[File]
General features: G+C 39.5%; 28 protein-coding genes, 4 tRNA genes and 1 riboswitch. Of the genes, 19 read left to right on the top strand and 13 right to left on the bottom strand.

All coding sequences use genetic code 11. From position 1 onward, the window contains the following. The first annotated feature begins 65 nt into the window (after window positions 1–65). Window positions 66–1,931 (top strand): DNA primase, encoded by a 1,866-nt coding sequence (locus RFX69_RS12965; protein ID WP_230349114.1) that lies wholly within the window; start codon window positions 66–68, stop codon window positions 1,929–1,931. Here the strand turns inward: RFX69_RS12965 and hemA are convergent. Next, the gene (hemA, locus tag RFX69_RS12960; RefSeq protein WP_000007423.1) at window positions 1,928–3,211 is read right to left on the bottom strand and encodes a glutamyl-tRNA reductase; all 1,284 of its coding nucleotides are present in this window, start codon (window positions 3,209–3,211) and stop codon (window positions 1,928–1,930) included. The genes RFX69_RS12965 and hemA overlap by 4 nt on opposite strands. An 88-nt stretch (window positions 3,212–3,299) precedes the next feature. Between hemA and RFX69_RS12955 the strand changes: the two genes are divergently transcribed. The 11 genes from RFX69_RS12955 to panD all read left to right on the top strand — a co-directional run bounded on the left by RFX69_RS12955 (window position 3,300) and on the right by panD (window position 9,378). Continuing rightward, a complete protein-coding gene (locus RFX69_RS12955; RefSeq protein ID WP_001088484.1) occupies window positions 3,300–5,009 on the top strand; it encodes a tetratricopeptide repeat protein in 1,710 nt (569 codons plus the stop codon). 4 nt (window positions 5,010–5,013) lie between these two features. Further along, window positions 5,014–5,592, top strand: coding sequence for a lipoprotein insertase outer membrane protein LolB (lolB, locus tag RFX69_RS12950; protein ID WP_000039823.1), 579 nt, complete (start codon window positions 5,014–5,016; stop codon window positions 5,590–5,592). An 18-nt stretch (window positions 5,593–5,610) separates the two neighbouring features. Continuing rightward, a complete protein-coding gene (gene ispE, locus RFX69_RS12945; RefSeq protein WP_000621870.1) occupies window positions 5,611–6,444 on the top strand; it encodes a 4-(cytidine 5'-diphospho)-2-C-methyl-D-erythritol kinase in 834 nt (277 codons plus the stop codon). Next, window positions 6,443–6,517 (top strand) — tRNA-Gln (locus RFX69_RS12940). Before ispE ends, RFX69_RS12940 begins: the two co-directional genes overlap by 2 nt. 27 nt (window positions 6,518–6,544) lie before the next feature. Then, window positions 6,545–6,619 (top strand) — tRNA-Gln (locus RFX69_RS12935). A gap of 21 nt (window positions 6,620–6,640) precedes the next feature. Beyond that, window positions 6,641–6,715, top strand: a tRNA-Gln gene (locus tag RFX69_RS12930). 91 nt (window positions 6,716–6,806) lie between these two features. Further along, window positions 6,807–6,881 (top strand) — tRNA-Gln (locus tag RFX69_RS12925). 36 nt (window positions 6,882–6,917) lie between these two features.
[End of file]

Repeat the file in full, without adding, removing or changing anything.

General features: G+C 39.5%; 28 protein-coding genes, 4 tRNA genes and 1 riboswitch. Of the genes, 19 read left to right on the top strand and 13 right to left on the bottom strand.

All coding sequences use genetic code 11. From position 1 onward, the window contains the following. The first annotated feature begins 65 nt into the window (after window positions 1–65). Window positions 66–1,931 (top strand): DNA primase, encoded by a 1,866-nt coding sequence (locus RFX69_RS12965; protein ID WP_230349114.1) that lies wholly within the window; start codon window positions 66–68, stop codon window positions 1,929–1,931. Here the strand turns inward: RFX69_RS12965 and hemA are convergent. Next, the gene (hemA, locus tag RFX69_RS12960; RefSeq protein WP_000007423.1) at window positions 1,928–3,211 is read right to left on the bottom strand and encodes a glutamyl-tRNA reductase; all 1,284 of its coding nucleotides are present in this window, start codon (window positions 3,209–3,211) and stop codon (window positions 1,928–1,930) included. The genes RFX69_RS12965 and hemA overlap by 4 nt on opposite strands. An 88-nt stretch (window positions 3,212–3,299) precedes the next feature. Between hemA and RFX69_RS12955 the strand changes: the two genes are divergently transcribed. The 11 genes from RFX69_RS12955 to panD all read left to right on the top strand — a co-directional run bounded on the left by RFX69_RS12955 (window position 3,300) and on the right by panD (window position 9,378). Continuing rightward, a complete protein-coding gene (locus RFX69_RS12955; RefSeq protein ID WP_001088484.1) occupies window positions 3,300–5,009 on the top strand; it encodes a tetratricopeptide repeat protein in 1,710 nt (569 codons plus the stop codon). 4 nt (window positions 5,010–5,013) lie between these two features. Further along, window positions 5,014–5,592, top strand: coding sequence for a lipoprotein insertase outer membrane protein LolB (lolB, locus tag RFX69_RS12950; protein ID WP_000039823.1), 579 nt, complete (start codon window positions 5,014–5,016; stop codon window positions 5,590–5,592). An 18-nt stretch (window positions 5,593–5,610) separates the two neighbouring features. Continuing rightward, a complete protein-coding gene (gene ispE, locus RFX69_RS12945; RefSeq protein WP_000621870.1) occupies window positions 5,611–6,444 on the top strand; it encodes a 4-(cytidine 5'-diphospho)-2-C-methyl-D-erythritol kinase in 834 nt (277 codons plus the stop codon). Next, window positions 6,443–6,517 (top strand) — tRNA-Gln (locus RFX69_RS12940). Before ispE ends, RFX69_RS12940 begins: the two co-directional genes overlap by 2 nt. 27 nt (window positions 6,518–6,544) lie before the next feature. Then, window positions 6,545–6,619 (top strand) — tRNA-Gln (locus RFX69_RS12935). A gap of 21 nt (window positions 6,620–6,640) precedes the next feature. Beyond that, window positions 6,641–6,715, top strand: a tRNA-Gln gene (locus tag RFX69_RS12930). 91 nt (window positions 6,716–6,806) lie between these two features. Further along, window positions 6,807–6,881 (top strand) — tRNA-Gln (locus tag RFX69_RS12925). 36 nt (window positions 6,882–6,917) lie between these two features.